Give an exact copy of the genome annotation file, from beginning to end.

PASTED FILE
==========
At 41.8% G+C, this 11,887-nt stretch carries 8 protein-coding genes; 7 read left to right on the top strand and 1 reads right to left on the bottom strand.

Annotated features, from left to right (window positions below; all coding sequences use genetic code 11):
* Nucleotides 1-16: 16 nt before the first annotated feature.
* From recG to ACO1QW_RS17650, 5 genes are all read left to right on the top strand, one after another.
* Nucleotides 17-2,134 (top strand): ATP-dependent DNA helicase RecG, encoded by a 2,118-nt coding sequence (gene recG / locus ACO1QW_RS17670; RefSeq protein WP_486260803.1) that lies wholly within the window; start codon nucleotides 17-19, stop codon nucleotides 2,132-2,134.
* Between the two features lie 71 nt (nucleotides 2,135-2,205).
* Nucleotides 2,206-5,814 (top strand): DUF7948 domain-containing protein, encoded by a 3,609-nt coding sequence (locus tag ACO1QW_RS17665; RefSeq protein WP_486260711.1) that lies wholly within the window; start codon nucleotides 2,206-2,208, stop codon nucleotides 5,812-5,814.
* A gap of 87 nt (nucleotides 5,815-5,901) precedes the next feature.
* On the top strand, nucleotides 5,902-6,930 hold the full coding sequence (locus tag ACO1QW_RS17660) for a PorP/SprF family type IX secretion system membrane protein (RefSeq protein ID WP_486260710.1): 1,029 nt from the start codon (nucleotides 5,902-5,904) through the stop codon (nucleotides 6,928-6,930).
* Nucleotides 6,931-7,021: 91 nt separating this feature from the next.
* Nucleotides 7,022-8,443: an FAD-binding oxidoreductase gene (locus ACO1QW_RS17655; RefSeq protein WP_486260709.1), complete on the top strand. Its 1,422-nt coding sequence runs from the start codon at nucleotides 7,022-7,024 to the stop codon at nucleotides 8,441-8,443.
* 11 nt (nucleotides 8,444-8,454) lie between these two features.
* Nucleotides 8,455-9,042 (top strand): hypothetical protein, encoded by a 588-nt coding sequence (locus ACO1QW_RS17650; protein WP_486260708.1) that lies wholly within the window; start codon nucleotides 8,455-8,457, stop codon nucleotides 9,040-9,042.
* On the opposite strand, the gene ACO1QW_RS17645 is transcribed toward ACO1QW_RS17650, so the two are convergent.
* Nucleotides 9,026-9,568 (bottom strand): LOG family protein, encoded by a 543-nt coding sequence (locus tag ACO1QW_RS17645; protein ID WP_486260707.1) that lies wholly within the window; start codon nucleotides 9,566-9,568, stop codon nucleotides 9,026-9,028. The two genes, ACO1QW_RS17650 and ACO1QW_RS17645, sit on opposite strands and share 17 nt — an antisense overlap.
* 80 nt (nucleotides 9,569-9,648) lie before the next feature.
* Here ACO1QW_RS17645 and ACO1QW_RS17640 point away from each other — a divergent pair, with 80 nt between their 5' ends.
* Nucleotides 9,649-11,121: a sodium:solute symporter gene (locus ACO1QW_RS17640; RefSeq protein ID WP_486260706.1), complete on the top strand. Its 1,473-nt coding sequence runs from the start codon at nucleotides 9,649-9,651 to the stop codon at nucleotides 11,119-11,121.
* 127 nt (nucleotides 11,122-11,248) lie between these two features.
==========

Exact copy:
At 41.8% G+C, this 11,887-nt stretch carries 8 protein-coding genes; 7 read left to right on the top strand and 1 reads right to left on the bottom strand.

Annotated features, from left to right (window positions below; all coding sequences use genetic code 11):
* Nucleotides 1-16: 16 nt before the first annotated feature.
* From recG to ACO1QW_RS17650, 5 genes are all read left to right on the top strand, one after another.
* Nucleotides 17-2,134 (top strand): ATP-dependent DNA helicase RecG, encoded by a 2,118-nt coding sequence (gene recG / locus ACO1QW_RS17670; RefSeq protein WP_486260803.1) that lies wholly within the window; start codon nucleotides 17-19, stop codon nucleotides 2,132-2,134.
* Between the two features lie 71 nt (nucleotides 2,135-2,205).
* Nucleotides 2,206-5,814 (top strand): DUF7948 domain-containing protein, encoded by a 3,609-nt coding sequence (locus tag ACO1QW_RS17665; RefSeq protein WP_486260711.1) that lies wholly within the window; start codon nucleotides 2,206-2,208, stop codon nucleotides 5,812-5,814.
* A gap of 87 nt (nucleotides 5,815-5,901) precedes the next feature.
* On the top strand, nucleotides 5,902-6,930 hold the full coding sequence (locus tag ACO1QW_RS17660) for a PorP/SprF family type IX secretion system membrane protein (RefSeq protein ID WP_486260710.1): 1,029 nt from the start codon (nucleotides 5,902-5,904) through the stop codon (nucleotides 6,928-6,930).
* Nucleotides 6,931-7,021: 91 nt separating this feature from the next.
* Nucleotides 7,022-8,443: an FAD-binding oxidoreductase gene (locus ACO1QW_RS17655; RefSeq protein WP_486260709.1), complete on the top strand. Its 1,422-nt coding sequence runs from the start codon at nucleotides 7,022-7,024 to the stop codon at nucleotides 8,441-8,443.
* 11 nt (nucleotides 8,444-8,454) lie between these two features.
* Nucleotides 8,455-9,042 (top strand): hypothetical protein, encoded by a 588-nt coding sequence (locus ACO1QW_RS17650; protein WP_486260708.1) that lies wholly within the window; start codon nucleotides 8,455-8,457, stop codon nucleotides 9,040-9,042.
* On the opposite strand, the gene ACO1QW_RS17645 is transcribed toward ACO1QW_RS17650, so the two are convergent.
* Nucleotides 9,026-9,568 (bottom strand): LOG family protein, encoded by a 543-nt coding sequence (locus tag ACO1QW_RS17645; protein ID WP_486260707.1) that lies wholly within the window; start codon nucleotides 9,566-9,568, stop codon nucleotides 9,026-9,028. The two genes, ACO1QW_RS17650 and ACO1QW_RS17645, sit on opposite strands and share 17 nt — an antisense overlap.
* 80 nt (nucleotides 9,569-9,648) lie before the next feature.
* Here ACO1QW_RS17645 and ACO1QW_RS17640 point away from each other — a divergent pair, with 80 nt between their 5' ends.
* Nucleotides 9,649-11,121: a sodium:solute symporter gene (locus ACO1QW_RS17640; RefSeq protein ID WP_486260706.1), complete on the top strand. Its 1,473-nt coding sequence runs from the start codon at nucleotides 9,649-9,651 to the stop codon at nucleotides 11,119-11,121.
* 127 nt (nucleotides 11,122-11,248) lie between these two features.